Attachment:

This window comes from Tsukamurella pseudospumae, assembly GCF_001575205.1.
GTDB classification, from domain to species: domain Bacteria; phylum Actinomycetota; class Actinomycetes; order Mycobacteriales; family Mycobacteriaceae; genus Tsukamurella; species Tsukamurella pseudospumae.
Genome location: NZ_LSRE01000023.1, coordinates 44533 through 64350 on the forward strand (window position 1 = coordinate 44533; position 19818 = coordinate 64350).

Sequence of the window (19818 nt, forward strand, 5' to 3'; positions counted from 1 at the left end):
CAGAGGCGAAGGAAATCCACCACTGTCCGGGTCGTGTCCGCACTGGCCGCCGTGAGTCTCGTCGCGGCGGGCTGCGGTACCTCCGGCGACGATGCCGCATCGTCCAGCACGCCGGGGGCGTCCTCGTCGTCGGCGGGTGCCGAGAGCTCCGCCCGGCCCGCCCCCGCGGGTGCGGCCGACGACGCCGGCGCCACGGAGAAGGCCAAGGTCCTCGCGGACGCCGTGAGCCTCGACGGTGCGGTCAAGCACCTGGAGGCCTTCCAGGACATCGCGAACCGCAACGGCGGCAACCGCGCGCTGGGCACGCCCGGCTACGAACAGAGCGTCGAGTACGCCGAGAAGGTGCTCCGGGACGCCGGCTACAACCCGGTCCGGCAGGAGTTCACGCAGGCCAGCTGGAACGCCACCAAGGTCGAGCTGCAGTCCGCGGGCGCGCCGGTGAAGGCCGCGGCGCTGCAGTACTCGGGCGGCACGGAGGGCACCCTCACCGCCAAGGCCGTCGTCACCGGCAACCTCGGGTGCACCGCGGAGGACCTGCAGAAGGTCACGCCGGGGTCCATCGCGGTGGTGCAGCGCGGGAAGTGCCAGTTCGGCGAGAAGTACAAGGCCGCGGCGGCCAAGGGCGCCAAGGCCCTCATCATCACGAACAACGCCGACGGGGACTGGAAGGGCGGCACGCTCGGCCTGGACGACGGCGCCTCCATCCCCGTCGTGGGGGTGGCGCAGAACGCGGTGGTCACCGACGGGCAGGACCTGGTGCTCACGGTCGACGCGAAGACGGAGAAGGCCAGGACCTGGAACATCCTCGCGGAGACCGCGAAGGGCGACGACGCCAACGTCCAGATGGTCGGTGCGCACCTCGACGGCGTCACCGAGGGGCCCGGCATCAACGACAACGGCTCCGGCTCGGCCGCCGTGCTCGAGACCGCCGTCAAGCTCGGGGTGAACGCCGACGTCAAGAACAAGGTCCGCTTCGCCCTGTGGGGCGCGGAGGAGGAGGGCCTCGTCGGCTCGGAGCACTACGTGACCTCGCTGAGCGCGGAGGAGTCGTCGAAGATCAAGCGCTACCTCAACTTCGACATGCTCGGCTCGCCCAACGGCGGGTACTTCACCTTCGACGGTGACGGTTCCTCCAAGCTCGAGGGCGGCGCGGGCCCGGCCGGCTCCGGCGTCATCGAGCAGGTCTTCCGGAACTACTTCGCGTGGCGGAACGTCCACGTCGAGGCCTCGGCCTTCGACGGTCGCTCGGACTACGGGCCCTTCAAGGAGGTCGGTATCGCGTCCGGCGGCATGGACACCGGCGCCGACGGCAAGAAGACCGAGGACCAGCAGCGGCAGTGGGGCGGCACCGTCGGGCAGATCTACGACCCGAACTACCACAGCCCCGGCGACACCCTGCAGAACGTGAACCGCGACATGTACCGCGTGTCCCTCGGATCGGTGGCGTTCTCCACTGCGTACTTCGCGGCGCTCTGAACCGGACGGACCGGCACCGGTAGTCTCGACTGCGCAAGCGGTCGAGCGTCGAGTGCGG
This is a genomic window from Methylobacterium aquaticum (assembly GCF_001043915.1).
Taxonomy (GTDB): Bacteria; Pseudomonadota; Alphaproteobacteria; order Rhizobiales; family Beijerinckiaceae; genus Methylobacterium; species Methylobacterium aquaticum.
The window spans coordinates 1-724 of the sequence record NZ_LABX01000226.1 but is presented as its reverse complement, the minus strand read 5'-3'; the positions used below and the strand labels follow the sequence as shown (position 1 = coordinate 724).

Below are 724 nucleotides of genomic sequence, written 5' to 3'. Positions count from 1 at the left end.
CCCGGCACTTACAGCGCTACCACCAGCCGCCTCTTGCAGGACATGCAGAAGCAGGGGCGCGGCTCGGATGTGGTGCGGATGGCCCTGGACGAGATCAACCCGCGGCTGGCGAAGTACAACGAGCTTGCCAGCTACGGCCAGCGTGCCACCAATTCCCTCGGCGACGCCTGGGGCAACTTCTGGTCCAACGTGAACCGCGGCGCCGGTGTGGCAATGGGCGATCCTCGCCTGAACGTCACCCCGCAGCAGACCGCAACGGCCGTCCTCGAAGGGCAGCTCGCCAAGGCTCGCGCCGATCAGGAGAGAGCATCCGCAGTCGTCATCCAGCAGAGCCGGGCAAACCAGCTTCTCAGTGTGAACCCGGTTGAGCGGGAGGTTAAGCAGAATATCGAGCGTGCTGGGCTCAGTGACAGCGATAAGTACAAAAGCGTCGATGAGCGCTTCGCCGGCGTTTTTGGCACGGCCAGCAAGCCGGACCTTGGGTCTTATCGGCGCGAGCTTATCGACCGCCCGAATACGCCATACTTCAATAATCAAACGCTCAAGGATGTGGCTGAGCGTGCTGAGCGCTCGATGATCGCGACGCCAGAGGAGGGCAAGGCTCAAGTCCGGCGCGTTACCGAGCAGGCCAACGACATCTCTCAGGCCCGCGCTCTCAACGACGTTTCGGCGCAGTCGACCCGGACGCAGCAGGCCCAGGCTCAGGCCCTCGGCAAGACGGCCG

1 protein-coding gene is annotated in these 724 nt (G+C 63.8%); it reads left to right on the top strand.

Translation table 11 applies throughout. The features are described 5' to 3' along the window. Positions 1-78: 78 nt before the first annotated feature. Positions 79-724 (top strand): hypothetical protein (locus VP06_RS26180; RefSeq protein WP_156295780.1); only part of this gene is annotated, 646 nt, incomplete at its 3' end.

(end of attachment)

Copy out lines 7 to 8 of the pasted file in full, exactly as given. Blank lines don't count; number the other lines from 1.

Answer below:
Taxonomy (GTDB): Bacteria; Pseudomonadota; Alphaproteobacteria; order Rhizobiales; family Beijerinckiaceae; genus Methylobacterium; species Methylobacterium aquaticum.
The window spans coordinates 1-724 of the sequence record NZ_LABX01000226.1 but is presented as its reverse complement, the minus strand read 5'-3'; the positions used below and the strand labels follow the sequence as shown (position 1 = coordinate 724).